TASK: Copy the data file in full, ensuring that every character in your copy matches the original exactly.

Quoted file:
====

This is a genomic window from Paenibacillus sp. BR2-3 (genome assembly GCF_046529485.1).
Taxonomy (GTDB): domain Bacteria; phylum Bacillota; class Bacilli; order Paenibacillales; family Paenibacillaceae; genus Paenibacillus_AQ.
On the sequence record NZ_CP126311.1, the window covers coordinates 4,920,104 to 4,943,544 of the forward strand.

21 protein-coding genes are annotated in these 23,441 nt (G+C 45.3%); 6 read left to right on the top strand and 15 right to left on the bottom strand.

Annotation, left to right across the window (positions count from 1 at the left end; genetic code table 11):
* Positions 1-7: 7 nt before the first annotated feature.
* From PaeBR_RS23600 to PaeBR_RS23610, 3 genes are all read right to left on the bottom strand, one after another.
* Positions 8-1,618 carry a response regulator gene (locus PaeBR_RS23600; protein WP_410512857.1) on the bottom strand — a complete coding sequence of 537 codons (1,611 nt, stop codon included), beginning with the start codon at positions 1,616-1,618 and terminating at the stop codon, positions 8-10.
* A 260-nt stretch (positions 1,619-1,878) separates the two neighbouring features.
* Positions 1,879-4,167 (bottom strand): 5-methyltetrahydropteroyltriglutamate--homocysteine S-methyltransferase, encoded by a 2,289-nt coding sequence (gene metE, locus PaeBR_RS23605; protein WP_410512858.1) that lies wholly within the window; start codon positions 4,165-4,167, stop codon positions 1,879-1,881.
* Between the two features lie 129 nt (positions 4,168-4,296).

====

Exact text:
This is a genomic window from Paenibacillus sp. BR2-3 (genome assembly GCF_046529485.1).
Taxonomy (GTDB): domain Bacteria; phylum Bacillota; class Bacilli; order Paenibacillales; family Paenibacillaceae; genus Paenibacillus_AQ.
On the sequence record NZ_CP126311.1, the window covers coordinates 4,920,104 to 4,943,544 of the forward strand.

21 protein-coding genes are annotated in these 23,441 nt (G+C 45.3%); 6 read left to right on the top strand and 15 right to left on the bottom strand.

Annotation, left to right across the window (positions count from 1 at the left end; genetic code table 11):
* Positions 1-7: 7 nt before the first annotated feature.
* From PaeBR_RS23600 to PaeBR_RS23610, 3 genes are all read right to left on the bottom strand, one after another.
* Positions 8-1,618 carry a response regulator gene (locus PaeBR_RS23600; protein WP_410512857.1) on the bottom strand — a complete coding sequence of 537 codons (1,611 nt, stop codon included), beginning with the start codon at positions 1,616-1,618 and terminating at the stop codon, positions 8-10.
* A 260-nt stretch (positions 1,619-1,878) separates the two neighbouring features.
* Positions 1,879-4,167 (bottom strand): 5-methyltetrahydropteroyltriglutamate--homocysteine S-methyltransferase, encoded by a 2,289-nt coding sequence (gene metE, locus PaeBR_RS23605; protein WP_410512858.1) that lies wholly within the window; start codon positions 4,165-4,167, stop codon positions 1,879-1,881.
* Between the two features lie 129 nt (positions 4,168-4,296).